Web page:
There are two ways to produce PAN fibers. In both methods, polyacrylonitrile is first dissolved in a suitable solvent. The solution is next forced through small holes in a device called a “spinneret.” The solution emerges from the spinneret as thin streams of a thick, gooey liquid. In the “wet spinning method,” the streams then enter another liquid (usually water or alcohol), which extracts the solvent from the solution, leaving behind the pure PAN fiber. After air drying, the fiber can be treated like any other fiber. The “dry spinning method” uses no liquid. Instead, the solvent is evaporated from the emerging streams by means of hot air, and again the PAN fiber is left behind.
In 1944, another discovery was made that is an important part of the polyacrylonitrile fiber story. W. P. Coxe of Du Pont and L. L. Winter at Union Carbide Corporation found that, when PAN fibers are heated under certain conditions, the polymer decomposes and changes into graphite (one of the elemental forms of carbon) but still
keeps its fiber form. In contrast to most forms of graphite, these fibers were exceptionally strong. These were the first carbon fibers ever made. Originally known as “black Orlon,” they were first produced commercially by the Japanese in 1964, but they were too weak to find many uses. After new methods of graphitization were developed jointly by labs in Japan, Great Britain, and the United States, the strength of the carbon fibers was increased, and the fibers began to be used in many fields.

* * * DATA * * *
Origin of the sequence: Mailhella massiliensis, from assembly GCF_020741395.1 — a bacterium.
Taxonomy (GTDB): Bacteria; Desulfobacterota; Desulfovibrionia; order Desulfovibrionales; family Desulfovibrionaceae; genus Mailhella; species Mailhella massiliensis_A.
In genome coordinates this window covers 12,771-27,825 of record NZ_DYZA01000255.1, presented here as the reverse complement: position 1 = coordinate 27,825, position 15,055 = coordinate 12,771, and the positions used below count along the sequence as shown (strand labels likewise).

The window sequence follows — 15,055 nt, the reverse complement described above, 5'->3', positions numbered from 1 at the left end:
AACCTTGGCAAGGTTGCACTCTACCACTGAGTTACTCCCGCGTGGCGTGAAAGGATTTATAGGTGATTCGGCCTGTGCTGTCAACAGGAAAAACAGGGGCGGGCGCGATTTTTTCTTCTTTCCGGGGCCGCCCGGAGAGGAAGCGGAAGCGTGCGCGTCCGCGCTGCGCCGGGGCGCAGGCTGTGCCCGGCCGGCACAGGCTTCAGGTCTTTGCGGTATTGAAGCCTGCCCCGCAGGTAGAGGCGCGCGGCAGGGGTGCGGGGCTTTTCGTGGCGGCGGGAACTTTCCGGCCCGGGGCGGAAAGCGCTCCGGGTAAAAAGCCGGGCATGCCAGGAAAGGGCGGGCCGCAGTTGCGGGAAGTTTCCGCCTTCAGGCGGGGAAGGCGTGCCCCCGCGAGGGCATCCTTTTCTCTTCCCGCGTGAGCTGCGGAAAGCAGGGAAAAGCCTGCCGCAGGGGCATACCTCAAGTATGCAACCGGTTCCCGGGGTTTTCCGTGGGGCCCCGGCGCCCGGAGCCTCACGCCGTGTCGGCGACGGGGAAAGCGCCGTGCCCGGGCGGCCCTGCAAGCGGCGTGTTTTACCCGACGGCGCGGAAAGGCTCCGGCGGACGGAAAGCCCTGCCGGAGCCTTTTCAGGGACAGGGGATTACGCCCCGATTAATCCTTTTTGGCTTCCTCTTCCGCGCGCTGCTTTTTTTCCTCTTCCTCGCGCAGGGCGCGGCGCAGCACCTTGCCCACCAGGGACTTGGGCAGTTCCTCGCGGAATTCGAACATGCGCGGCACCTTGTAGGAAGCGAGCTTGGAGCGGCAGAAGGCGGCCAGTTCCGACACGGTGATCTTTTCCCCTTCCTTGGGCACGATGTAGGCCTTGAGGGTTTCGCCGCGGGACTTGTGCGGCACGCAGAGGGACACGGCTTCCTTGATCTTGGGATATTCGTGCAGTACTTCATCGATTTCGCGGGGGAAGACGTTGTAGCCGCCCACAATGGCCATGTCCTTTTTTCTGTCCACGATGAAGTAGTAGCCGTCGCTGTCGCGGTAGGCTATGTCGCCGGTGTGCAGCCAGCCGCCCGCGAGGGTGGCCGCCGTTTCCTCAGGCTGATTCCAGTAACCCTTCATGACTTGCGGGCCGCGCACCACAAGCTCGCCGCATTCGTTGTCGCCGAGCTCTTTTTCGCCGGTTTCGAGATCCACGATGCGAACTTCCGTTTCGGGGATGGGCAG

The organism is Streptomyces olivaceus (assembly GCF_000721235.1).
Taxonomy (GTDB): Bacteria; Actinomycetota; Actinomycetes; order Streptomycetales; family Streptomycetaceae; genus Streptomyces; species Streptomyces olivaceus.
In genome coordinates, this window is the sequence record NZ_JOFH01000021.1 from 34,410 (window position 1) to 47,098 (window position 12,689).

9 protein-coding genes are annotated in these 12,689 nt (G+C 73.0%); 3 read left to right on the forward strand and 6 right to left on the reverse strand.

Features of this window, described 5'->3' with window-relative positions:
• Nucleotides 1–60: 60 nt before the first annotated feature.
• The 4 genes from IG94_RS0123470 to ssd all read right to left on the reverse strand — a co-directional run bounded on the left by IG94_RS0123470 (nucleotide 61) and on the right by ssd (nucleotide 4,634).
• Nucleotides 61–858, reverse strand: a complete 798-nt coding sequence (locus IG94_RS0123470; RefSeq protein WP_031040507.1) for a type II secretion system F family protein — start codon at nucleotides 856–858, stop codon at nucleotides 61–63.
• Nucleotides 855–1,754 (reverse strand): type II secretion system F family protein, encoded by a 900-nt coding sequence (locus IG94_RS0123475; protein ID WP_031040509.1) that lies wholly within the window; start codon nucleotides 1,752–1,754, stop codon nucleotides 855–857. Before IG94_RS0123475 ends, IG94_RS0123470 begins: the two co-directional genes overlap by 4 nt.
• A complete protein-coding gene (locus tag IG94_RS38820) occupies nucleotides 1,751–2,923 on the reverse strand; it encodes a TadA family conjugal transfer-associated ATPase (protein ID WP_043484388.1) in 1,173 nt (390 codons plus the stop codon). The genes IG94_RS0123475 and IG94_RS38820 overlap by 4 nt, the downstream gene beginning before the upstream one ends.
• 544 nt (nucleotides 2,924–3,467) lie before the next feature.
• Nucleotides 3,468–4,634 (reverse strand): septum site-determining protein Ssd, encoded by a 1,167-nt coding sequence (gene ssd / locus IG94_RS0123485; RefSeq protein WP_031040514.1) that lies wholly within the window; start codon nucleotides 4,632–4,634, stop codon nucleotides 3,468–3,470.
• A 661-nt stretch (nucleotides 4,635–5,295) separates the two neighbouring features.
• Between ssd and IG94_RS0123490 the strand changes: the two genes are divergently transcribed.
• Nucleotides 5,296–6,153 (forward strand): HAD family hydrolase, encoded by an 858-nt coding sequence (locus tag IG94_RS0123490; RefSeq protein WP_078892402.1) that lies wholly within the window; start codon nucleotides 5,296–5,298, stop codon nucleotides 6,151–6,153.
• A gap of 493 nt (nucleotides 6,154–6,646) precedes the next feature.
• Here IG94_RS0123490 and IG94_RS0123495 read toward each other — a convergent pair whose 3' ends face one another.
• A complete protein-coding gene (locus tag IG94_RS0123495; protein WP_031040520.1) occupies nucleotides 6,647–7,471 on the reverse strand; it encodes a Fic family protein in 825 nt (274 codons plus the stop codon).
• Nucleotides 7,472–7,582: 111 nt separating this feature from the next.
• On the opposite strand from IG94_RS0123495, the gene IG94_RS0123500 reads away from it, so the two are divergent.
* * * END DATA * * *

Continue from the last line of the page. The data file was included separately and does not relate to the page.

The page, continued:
As had been predicted earlier, PAN fibers were found to have some very useful properties. Their discovery and commercialization helped pave the way for the acceptance and wide use of polymers. The fibers derive their properties from the stiff, rodlike structure of polyacrylonitrile. Known as acrylics, these fibers are more durable than cotton, and they are the best alternative to wool for sweaters. Acrylics are resistant to heat and chemicals, can be dyed easily, resist fading or wrinkling, and are mildew-resistant. Thus, after their introduction, PAN fibers were very quickly made into yarns, blankets, draperies, carpets, rugs, sportswear, and various items of clothing. Often, the fibers contain small amounts of other polymers that give them additional useful properties.
A significant amount of PAN fiber is used in making carbon fibers. These lightweight fibers are stronger for their weight than any known material, and they are used to make high-strength composites for applications in aerospace, the military, and sports. A “fiber composite” is a material made from two parts: a fiber, such as carbon or glass, and something to hold the fibers together, which is usually a plastic called an “epoxy.” Fiber composites are used in products that require great strength and light weight. Their applications can be as ordinary as a tennis racket or fishing pole or as exotic as an airplane tail or the body of a spacecraft.
See also Buna rubber; Neoprene; Nylon; Plastic; Polyester; Polyethylene; Polystyrene.